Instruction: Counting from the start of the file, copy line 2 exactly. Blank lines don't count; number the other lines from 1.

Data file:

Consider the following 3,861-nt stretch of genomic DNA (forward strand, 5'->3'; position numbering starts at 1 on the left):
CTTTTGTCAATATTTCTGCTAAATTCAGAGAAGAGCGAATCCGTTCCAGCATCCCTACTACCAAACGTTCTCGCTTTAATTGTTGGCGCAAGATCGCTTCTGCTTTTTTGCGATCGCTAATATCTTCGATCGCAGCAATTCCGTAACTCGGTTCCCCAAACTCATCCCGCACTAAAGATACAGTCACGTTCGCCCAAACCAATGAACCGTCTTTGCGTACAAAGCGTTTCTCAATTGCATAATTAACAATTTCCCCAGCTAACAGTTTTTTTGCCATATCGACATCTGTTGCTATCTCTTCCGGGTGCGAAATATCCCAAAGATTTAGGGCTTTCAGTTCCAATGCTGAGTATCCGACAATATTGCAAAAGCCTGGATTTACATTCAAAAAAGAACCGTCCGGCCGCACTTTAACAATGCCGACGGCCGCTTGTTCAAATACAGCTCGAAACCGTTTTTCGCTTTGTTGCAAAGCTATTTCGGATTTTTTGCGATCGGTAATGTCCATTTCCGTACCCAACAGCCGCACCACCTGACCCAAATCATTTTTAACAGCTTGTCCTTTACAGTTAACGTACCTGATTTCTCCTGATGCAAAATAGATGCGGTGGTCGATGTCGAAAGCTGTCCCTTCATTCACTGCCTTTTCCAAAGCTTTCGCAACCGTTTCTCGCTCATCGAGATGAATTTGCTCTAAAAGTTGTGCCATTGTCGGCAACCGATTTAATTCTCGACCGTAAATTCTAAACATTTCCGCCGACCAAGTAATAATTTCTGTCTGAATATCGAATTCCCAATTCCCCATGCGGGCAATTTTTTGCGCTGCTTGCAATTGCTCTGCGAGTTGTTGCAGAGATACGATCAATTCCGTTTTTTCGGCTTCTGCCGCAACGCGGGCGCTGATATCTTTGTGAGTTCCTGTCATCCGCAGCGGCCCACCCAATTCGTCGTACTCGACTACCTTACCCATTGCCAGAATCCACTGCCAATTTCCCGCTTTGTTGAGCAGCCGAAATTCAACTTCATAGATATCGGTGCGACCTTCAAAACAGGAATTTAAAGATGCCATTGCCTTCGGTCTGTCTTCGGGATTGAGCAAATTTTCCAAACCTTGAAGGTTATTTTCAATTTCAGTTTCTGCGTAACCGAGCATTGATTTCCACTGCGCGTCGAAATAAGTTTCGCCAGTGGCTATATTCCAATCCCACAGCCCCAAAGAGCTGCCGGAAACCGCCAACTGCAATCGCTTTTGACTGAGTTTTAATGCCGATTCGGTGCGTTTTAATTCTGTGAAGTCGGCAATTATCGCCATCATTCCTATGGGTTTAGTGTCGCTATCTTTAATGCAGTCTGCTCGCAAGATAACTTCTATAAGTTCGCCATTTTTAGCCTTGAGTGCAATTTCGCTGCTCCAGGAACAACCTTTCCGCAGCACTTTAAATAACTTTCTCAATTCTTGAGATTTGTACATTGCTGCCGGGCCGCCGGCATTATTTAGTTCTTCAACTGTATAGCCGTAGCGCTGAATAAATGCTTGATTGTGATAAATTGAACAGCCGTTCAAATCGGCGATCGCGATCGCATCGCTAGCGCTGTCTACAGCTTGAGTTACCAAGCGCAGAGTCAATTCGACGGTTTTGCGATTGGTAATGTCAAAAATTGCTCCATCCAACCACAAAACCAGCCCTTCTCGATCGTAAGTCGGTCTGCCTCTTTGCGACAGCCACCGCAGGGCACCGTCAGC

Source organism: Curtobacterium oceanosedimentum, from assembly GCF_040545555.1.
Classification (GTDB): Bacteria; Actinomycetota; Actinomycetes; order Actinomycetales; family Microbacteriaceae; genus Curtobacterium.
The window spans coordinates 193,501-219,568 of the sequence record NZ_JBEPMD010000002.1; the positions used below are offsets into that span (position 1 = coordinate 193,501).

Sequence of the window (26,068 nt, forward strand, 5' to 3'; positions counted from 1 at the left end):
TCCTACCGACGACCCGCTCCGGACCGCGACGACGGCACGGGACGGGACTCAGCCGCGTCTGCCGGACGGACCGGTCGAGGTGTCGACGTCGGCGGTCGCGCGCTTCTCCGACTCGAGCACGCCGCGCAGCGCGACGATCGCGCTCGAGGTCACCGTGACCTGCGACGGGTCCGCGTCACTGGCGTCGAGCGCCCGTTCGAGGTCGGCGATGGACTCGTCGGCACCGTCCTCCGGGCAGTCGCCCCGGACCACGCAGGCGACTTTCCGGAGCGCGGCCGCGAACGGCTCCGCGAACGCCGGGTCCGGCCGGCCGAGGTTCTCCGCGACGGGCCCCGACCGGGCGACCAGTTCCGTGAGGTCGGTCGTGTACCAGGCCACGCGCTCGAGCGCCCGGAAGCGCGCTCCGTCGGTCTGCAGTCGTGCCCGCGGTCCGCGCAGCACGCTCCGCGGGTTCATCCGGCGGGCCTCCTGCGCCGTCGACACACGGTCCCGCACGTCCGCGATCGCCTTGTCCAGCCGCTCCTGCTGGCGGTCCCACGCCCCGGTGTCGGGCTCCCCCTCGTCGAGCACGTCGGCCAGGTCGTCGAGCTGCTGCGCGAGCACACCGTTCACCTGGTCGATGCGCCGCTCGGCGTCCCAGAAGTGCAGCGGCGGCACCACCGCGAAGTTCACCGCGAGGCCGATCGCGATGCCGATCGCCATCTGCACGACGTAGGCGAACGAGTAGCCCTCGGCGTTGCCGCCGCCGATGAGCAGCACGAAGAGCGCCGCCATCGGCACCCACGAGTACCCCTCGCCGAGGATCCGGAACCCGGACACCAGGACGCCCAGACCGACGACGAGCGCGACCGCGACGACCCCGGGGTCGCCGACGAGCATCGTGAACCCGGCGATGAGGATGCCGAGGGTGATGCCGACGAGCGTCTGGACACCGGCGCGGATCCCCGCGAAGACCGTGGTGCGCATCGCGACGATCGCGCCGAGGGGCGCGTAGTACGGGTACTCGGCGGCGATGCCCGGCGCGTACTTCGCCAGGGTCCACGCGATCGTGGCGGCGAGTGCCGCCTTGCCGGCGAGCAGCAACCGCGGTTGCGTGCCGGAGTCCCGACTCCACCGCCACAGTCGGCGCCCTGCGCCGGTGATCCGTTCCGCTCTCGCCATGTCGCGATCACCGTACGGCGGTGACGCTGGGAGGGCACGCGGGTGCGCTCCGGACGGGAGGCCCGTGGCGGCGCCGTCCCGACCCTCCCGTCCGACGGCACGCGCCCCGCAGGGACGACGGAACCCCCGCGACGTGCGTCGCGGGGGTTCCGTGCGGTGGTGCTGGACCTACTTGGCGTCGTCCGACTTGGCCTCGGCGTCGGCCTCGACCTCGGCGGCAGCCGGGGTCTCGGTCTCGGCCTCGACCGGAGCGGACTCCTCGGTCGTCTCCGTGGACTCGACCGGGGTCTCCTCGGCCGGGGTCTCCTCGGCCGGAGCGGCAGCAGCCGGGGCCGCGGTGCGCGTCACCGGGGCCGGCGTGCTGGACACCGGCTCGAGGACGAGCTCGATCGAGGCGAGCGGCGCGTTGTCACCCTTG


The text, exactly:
CTTTTGTCAATATTTCTGCTAAATTCAGAGAAGAGCGAATCCGTTCCAGCATCCCTACTACCAAACGTTCTCGCTTTAATTGTTGGCGCAAGATCGCTTCTGCTTTTTTGCGATCGCTAATATCTTCGATCGCAGCAATTCCGTAACTCGGTTCCCCAAACTCATCCCGCACTAAAGATACAGTCACGTTCGCCCAAACCAATGAACCGTCTTTGCGTACAAAGCGTTTCTCAATTGCATAATTAACAATTTCCCCAGCTAACAGTTTTTTTGCCATATCGACATCTGTTGCTATCTCTTCCGGGTGCGAAATATCCCAAAGATTTAGGGCTTTCAGTTCCAATGCTGAGTATCCGACAATATTGCAAAAGCCTGGATTTACATTCAAAAAAGAACCGTCCGGCCGCACTTTAACAATGCCGACGGCCGCTTGTTCAAATACAGCTCGAAACCGTTTTTCGCTTTGTTGCAAAGCTATTTCGGATTTTTTGCGATCGGTAATGTCCATTTCCGTACCCAACAGCCGCACCACCTGACCCAAATCATTTTTAACAGCTTGTCCTTTACAGTTAACGTACCTGATTTCTCCTGATGCAAAATAGATGCGGTGGTCGATGTCGAAAGCTGTCCCTTCATTCACTGCCTTTTCCAAAGCTTTCGCAACCGTTTCTCGCTCATCGAGATGAATTTGCTCTAAAAGTTGTGCCATTGTCGGCAACCGATTTAATTCTCGACCGTAAATTCTAAACATTTCCGCCGACCAAGTAATAATTTCTGTCTGAATATCGAATTCCCAATTCCCCATGCGGGCAATTTTTTGCGCTGCTTGCAATTGCTCTGCGAGTTGTTGCAGAGATACGATCAATTCCGTTTTTTCGGCTTCTGCCGCAACGCGGGCGCTGATATCTTTGTGAGTTCCTGTCATCCGCAGCGGCCCACCCAATTCGTCGTACTCGACTACCTTACCCATTGCCAGAATCCACTGCCAATTTCCCGCTTTGTTGAGCAGCCGAAATTCAACTTCATAGATATCGGTGCGACCTTCAAAACAGGAATTTAAAGATGCCATTGCCTTCGGTCTGTCTTCGGGATTGAGCAAATTTTCCAAACCTTGAAGGTTATTTTCAATTTCAGTTTCTGCGTAACCGAGCATTGATTTCCACTGCGCGTCGAAATAAGTTTCGCCAGTGGCTATATTCCAATCCCACAGCCCCAAAGAGCTGCCGGAAACCGCCAACTGCAATCGCTTTTGACTGAGTTTTAATGCCGATTCGGTGCGTTTTAATTCTGTGAAGTCGGCAATTATCGCCATCATTCCTATGGGTTTAGTGTCGCTATCTTTAATGCAGTCTGCTCGCAAGATAACTTCTATAAGTTCGCCATTTTTAGCCTTGAGTGCAATTTCGCTGCTCCAGGAACAACCTTTCCGCAGCACTTTAAATAACTTTCTCAATTCTTGAGATTTGTACATTGCTGCCGGGCCGCCGGCATTATTTAGTTCTTCAACTGTATAGCCGTAGCGCTGAATAAATGCTTGATTGTGATAAATTGAACAGCCGTTCAAATCGGCGATCGCGATCGCATCGCTAGCGCTGTCTACAGCTTGAGTTACCAAGCGCAGAGTCAATTCGACGGTTTTGCGATTGGTAATGTCAAAAATTGCTCCATCCAACCACAAAACCAGCCCTTCTCGATCGTAAGTCGGTCTGCCTCTTTGCGACAGCCACCGCAGGGCACCGTCAGC